But Saturday’s election suggests that the Melbourne Anglo upper middle class has now switched to the Labor Party and the Greens. You can check the voting at the Australian Election Commission website not just by electorate but by individual polling booths, and this gives a good indication of the demographics of the results.
For instance, in the Camberwell booth the results were 646 for the Liberals, 562 for Labor and 338 for the Greens. So that’s 646 vs 900. In the Hawthorn booth, the results were 655 for the Liberals, 682 for Labor and 392 for the Greens, which adds up to 655 vs 1074. In Ivanhoe, it was 599 for the Liberals, 921 for Labor and 354 for the Greens, which is 599 vs 1275.
The leafier parts of Melbourne are becoming increasingly left-wing, with both Labor and the Greens picking up much of the vote.
Should we be surprised by this political realignment? I don’t think so. There are at least two reasons that would lead you to expect these wealthier areas to trend to the left.
First, the justification for wealth in a liberal society is the claim to be inclusive and egalitarian. A “progressive” leftism therefore fits the mindset of the “new aristocracy” much better than the Liberal Party’s appeals to lower taxation or to law and order. Similarly, the aspiration now within the upper classes is to belong to the higher echelons (the analytical/managerial level) of a globalised workforce (this is what the literature of private schools, even Catholic ones, promises to parents). Liberal Party appeals to small business values and good economic management won’t resonate much with people with global managerial/financial class aspirations.
Second, the schools (including the elite private schools) have been dominated for at least 20 years now by radically left-wing teachers. If you hand your children over to be educated by passionately left-wing women, then it’s not surprising if political values move to the left, particularly among the more intellectually oriented social classes.
So what we have now is red Melbourne. The upper classes and those in the middle classes who aspire to upper class status vote left. The welfare classes, and various special interest groups, also vote left. That leaves the Liberal Party with the more socially conservative parts of the working and lower middle classes, as well as independent tradesmen and small business owners.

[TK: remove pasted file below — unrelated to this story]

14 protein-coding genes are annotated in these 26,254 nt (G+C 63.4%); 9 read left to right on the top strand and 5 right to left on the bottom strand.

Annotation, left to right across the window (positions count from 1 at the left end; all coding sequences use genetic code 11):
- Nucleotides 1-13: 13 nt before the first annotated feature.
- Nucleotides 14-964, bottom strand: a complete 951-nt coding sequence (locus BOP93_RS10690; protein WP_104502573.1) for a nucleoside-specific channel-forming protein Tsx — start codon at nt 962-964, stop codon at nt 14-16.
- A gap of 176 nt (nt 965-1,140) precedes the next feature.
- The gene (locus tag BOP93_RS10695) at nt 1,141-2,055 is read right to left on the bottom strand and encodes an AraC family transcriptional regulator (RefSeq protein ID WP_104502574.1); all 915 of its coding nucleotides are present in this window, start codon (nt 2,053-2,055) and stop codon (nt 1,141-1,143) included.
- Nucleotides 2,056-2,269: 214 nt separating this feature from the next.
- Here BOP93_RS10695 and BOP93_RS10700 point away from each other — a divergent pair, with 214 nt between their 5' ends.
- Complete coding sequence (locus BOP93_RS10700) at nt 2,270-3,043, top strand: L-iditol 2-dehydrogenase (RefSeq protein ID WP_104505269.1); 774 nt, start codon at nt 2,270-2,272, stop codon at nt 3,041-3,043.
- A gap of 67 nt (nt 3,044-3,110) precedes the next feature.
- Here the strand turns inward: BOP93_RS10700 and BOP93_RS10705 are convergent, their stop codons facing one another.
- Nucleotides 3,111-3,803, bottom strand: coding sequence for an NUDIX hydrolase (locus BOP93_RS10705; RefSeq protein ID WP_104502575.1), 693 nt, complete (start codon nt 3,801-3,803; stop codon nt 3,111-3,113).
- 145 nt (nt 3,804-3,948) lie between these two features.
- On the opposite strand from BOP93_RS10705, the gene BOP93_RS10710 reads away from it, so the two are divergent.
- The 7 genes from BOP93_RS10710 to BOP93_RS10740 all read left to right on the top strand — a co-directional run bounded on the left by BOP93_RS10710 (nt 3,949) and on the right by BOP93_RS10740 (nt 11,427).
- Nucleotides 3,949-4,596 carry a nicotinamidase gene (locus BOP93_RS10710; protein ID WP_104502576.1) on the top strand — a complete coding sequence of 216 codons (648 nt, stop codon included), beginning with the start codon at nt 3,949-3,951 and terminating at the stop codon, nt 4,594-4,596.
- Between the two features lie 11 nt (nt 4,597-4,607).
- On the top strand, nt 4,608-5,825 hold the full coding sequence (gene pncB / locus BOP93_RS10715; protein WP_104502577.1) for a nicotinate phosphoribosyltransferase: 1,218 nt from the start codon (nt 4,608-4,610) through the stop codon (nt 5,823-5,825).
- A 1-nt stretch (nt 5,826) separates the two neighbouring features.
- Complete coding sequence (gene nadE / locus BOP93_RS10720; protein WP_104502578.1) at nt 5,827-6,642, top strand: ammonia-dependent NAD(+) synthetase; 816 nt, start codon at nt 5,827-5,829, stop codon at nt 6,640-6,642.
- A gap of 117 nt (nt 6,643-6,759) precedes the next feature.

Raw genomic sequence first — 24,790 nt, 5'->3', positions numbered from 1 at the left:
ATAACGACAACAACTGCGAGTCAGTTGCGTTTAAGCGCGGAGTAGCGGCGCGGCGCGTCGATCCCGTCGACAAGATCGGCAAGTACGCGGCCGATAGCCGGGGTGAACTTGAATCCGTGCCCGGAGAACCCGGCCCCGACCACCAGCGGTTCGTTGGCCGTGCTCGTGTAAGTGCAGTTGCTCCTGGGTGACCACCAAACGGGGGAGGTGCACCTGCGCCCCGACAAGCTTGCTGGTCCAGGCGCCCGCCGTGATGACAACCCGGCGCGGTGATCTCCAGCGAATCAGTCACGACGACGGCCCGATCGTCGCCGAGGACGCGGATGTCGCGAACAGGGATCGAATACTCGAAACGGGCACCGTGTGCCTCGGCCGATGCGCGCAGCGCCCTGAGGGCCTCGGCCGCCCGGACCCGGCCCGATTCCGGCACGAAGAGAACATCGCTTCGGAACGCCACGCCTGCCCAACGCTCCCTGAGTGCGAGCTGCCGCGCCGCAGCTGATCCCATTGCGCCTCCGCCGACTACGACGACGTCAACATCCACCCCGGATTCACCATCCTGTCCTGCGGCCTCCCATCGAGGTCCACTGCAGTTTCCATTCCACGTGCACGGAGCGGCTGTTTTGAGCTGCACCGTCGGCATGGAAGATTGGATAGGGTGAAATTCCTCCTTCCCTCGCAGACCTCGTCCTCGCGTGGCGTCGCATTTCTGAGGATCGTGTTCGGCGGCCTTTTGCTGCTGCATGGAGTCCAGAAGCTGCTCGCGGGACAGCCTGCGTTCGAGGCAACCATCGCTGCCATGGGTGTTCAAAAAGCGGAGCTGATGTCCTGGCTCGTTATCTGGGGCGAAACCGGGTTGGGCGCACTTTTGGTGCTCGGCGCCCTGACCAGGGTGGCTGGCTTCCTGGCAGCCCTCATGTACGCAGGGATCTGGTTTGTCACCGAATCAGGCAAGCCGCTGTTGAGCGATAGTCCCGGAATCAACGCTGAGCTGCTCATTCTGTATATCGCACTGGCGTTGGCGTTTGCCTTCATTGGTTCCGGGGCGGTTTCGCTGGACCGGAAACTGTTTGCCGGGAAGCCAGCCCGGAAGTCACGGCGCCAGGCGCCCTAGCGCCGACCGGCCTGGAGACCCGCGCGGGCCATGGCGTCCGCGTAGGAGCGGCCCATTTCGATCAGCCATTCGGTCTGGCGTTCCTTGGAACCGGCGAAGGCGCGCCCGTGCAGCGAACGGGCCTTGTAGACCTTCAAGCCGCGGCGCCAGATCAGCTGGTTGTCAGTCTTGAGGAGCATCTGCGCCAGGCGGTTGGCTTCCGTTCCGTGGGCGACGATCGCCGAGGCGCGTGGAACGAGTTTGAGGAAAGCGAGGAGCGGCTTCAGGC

It’s likely, if these blocs hold, that the Labor Party will be the natural party of government in Victoria. The question, then, is how the Liberal Party responds to this.
For decades, the Liberal Party strategy was successful. At election time, the Libs would make appeals to socially conservative voters, but when in office would run things mostly along big business, right-liberal lines.
One option for the Victorian Liberals would be to follow Labor in pitching their campaign rhetoric more to the left. In other words, they would no longer try to draw in socially conservative voters.
If they take this option, it will open up a large political space on the right. It could be an opportune moment for a genuinely non-liberal, right-wing party to build a voter base.
There are other scenarios. If there’s an economic crash, then voters might turn to the Liberal Party as better economic managers. Possibly, too, as the Anglo upper class recedes demographically, other political configurations might emerge.
And for traditionalists? We are clearly on the outer of upper class culture right now. The important thing is that we make ourselves known as an alternative and that we continue to develop our organisation on the ground (part of the appeal of which is simply providing an alternative space for people who have to endure politically correct workplaces). Perhaps we could also think of ways that we could encourage the formation of a genuinely non-liberal electoral party, one with relatively broad appeal (i.e. not the full traditionalist program) but that would represent socially conservative voters on issues such as family, nation and culture.